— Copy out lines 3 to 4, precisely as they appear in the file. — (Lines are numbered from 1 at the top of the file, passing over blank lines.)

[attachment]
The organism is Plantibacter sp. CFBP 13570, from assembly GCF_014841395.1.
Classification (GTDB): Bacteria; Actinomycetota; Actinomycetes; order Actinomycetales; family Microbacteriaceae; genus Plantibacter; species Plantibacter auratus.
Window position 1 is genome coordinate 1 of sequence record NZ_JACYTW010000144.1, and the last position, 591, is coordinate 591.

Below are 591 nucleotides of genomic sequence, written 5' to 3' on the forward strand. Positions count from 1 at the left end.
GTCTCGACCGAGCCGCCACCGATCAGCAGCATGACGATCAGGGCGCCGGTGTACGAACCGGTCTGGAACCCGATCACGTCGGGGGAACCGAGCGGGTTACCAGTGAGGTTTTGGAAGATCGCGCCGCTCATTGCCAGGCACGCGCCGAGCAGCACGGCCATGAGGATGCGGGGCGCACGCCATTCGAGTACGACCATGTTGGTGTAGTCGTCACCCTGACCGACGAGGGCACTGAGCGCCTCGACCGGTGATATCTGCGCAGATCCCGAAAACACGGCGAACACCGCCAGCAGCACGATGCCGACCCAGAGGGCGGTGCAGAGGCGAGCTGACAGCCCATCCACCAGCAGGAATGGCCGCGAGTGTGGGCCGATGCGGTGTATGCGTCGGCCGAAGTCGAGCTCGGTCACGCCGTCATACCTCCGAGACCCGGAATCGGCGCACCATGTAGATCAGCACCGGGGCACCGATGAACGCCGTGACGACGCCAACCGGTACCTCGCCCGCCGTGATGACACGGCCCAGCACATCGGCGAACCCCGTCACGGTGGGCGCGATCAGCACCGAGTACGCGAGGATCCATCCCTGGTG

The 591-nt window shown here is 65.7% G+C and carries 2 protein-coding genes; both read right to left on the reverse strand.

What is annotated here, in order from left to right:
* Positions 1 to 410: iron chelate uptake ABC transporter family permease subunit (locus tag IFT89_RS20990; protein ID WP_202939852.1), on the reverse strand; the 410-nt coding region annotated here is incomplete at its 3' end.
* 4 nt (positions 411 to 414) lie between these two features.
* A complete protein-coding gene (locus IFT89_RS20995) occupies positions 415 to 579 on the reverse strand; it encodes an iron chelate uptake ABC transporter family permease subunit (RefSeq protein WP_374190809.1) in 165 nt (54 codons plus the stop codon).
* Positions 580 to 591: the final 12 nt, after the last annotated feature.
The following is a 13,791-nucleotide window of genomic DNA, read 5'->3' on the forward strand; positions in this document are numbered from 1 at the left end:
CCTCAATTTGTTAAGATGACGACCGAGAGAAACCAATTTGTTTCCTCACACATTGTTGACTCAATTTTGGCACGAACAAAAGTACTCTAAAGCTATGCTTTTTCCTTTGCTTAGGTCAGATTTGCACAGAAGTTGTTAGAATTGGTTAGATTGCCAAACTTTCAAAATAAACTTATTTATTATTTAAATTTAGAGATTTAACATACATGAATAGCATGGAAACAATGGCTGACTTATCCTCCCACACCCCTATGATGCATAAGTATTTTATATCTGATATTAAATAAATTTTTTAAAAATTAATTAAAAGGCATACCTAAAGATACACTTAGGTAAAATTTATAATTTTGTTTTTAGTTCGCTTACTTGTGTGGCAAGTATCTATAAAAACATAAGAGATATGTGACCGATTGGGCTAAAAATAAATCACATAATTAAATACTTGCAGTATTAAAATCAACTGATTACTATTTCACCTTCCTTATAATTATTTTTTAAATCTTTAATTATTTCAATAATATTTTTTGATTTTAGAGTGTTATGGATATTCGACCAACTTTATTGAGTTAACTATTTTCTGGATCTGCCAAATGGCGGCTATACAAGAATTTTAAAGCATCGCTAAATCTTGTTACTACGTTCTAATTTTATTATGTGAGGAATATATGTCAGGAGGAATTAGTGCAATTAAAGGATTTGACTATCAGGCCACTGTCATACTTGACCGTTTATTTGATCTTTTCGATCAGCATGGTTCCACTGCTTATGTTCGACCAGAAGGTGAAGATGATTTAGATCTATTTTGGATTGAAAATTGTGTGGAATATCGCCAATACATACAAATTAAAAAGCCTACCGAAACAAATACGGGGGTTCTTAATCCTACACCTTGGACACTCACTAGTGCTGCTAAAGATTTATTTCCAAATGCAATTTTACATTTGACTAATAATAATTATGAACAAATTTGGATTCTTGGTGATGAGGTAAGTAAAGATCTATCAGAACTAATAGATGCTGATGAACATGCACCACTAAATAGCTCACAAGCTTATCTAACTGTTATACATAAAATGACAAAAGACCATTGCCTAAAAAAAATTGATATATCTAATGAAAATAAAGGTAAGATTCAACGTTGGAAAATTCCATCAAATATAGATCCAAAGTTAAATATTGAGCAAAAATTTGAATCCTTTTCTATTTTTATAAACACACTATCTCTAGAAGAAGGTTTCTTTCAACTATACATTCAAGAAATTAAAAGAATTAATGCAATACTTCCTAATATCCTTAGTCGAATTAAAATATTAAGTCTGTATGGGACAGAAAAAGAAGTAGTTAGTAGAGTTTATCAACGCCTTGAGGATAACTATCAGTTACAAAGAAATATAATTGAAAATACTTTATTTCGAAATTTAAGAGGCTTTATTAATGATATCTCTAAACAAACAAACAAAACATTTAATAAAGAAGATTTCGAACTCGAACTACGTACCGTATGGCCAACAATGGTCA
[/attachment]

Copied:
Window position 1 is genome coordinate 1 of sequence record NZ_JACYTW010000144.1, and the last position, 591, is coordinate 591.

Below are 591 nucleotides of genomic sequence, written 5' to 3' on the forward strand. Positions count from 1 at the left end.